Miles Starforth’s analysis: Not enough character or quality as it looks all over for Newcastle

Newcastle stand-in captain Jonjo Shelvey, who refused to speak to the media, hides his face at the end of the game
Newcastle stand-in captain Jonjo Shelvey, who refused to speak to the media, hides his face at the end of the game
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It ain’t over ‘til it’s over.

But it looks all but over for Newcastle United after Saturday’s 3-2 defeat to Norwich City.

If Rafa Benitez can somehow keep the club in the Premier League, the achievement would surely better anything that he has previously achieved in his career.

Benitez’s side are six points adrift of safety with seven games left to play.

Four or five wins might do it.

But the club has won just six league matches all season and has lost its last nine away matches in all competitions.

Martin Olsson celebrates his winner

Martin Olsson celebrates his winner

It’s hard to find anyone on Tyneside who thinks United can do it.

Do the players still have any belief?

Whatever anyone else thinks, if Benitez’s team still believe, then maybe Newcastle have a chance, albeit a very slim one, of staying in the Premier League.

There was a weariness about Benitez when he spoke to the media at Carrow Road. The club’s predicament is worse, much worse, than when he walked through the doors at St James’s Park last month.

That’s no fault of his

The match had been labelled a “must-win game”, but in reality it was a must-not-lose fixture.

Yet they did. Worse still, Martin Olsson’s winner game in the third minute of added time.

All the team had to do was see the game out.

The Premier League is an unforgiving division, and the defending for Olsson’s late, late goal was unforgivable.

Moments earlier, John Ruddy had kept out a header from Papiss Cisse at the other end of the pitch. Had that gone in, then things would look very different today.

Both teams would have been level on points.

But six points, for a team which has won just six games all season, looks an unbridgeable gap at this stage of the campaign.

It was again a game of two halves at Carrow Road.

As against Sunderland, Newcastle were second-best before the break.

Steven Naismith was given too much space between United’s lines, and time and again striker Dieumerci Mbokani got into dangerous positions.

Makeshift left-back Vurnon Anita, given no protection by Moussa Sissoko in front of him, was targeted by Norwich, who scored in first-half added time from a needless free-kick.

Timm Klose met Robbie Brady’s delivery with his head to put them in the lead.

At the other end of the pitch, Georginio Wijnaldum, playing behind Cisse, had been an anonymous figure.

United were better after the break.

Ayoze Perez, on for Cheick Tiote, energised Newcastle.

And Benitez’s second substitution led to a comeback.

Aleksandar Mitrovic had furiously warmed up for long spells in the first half. The striker was clearly desperate to get on to the field, and he finally made it on to the pitch in the 62nd minute.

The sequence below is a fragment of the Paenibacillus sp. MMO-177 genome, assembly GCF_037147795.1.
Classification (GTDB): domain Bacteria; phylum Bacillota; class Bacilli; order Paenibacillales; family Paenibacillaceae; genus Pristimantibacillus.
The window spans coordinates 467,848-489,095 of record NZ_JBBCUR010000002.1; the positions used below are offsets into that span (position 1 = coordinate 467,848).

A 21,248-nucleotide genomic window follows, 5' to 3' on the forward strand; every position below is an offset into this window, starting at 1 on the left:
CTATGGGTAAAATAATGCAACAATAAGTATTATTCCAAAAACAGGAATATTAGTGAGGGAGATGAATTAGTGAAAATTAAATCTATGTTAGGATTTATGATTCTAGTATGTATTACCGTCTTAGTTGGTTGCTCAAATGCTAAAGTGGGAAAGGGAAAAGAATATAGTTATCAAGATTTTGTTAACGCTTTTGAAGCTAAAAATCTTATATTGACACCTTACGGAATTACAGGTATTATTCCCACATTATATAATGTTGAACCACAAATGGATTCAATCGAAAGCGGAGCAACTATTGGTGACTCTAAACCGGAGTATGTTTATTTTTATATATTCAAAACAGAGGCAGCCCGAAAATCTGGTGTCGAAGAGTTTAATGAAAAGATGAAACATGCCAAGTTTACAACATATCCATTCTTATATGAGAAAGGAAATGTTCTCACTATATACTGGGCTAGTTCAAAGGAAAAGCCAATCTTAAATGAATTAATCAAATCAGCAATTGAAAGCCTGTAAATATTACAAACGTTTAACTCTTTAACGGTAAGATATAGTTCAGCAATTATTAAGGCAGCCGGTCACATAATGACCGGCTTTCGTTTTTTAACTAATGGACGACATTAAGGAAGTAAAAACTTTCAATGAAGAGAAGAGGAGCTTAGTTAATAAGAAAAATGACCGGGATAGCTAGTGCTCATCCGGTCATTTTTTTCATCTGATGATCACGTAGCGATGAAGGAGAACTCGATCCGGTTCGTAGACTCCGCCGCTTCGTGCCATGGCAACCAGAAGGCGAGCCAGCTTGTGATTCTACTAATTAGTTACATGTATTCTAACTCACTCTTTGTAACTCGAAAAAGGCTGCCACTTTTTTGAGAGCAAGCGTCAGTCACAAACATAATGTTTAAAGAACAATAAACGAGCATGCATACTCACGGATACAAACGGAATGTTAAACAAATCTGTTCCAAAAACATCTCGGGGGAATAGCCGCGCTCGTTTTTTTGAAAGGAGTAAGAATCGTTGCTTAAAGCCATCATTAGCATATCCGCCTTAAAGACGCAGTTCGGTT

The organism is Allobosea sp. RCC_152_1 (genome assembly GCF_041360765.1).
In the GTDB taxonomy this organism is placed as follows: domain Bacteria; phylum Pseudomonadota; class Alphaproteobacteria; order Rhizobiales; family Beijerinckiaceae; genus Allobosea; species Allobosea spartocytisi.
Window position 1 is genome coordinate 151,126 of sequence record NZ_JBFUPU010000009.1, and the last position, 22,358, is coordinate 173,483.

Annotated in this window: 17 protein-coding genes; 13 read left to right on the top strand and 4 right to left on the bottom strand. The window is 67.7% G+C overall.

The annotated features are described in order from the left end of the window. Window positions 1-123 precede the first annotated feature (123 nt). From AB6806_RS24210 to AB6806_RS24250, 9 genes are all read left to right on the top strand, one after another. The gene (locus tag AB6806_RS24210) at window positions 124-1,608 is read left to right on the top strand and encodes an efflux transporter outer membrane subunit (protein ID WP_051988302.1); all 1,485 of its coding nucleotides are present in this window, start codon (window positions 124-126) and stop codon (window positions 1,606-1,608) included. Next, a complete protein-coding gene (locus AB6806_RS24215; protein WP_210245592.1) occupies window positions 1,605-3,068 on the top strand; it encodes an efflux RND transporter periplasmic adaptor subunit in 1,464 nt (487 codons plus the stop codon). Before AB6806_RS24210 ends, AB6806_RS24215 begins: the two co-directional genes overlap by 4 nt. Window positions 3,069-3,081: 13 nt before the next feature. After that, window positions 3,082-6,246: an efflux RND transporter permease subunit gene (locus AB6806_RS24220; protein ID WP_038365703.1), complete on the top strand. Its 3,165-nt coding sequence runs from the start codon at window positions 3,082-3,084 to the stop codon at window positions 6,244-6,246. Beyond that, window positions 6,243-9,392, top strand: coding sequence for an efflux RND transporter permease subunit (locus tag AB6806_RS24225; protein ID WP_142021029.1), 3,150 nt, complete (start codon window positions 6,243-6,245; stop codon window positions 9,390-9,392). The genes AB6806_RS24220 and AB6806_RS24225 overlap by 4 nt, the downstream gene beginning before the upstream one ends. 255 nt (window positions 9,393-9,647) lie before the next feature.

On for Anita, he made a quick impact.

Minutes after Cisse had somehow shot wide after Ruddy parried an shot into his path, he looped a header an Andros Townsend cross beyond Ruddy.

Norwich, however, were back in front a couple of minutes later.

Mbokani took the ball in space on the left and ran into more space before driving a fierce right-footed shot past Darlow.

United were given a lifeline four minutes from time.

Gary O’Neil handled the ball in the box and Mitrovic scored the resulting penalty.

Cisse almost won it for Newcastle – who pressed for an unlikely winner – before Olsson’s late intervention, his strike rolling through Steven Taylor’s legs and into the far corner.

The goal was cruel, but football is cruel.

And United’s fans know that more than most.

Norwich supporters certainly think its all over. And so too do most Newcastle fans.

There was some gallows humour on the trains back to Tyneside that night.

Supporters sang “we’re going down with the Villa”, and the only question now in many fans’ minds is whether Sunderland or Norwich will be joining them in the Championship.

United have spent the best part of £100million in the past two transfer windows, but even that huge sum was too little, too late.

And the mismanagement of the past few years has left the club on the brink of a second relegation inside seven years.

This time, should Newcastle go down, it will be even costlier given that the club will miss out on the Premier League’s huge new TV deal.

After the game, it was left to Benitez, Townsend and Karl Darlow to attempt to explain what had happened.

Stand-in captain Jonjo Shelvey, yet again, refused to speak to journalists after the game.

Those that wear the skipper’s armband are expected to say what needs to be said on AND off the pitch.

Alan Shearer always did. So too Kevin Nolan.

At least Darlow and Townsend, two of the club’s better performers at Carrow Road, had the character to front up.

United will need character in the final seven games of the season if the club is to have any chance of staying up.

While the dressing room has ability, does it have enough of that quality? Not on this evidence.

If it’s not over for Newcastle now, it could well be soon.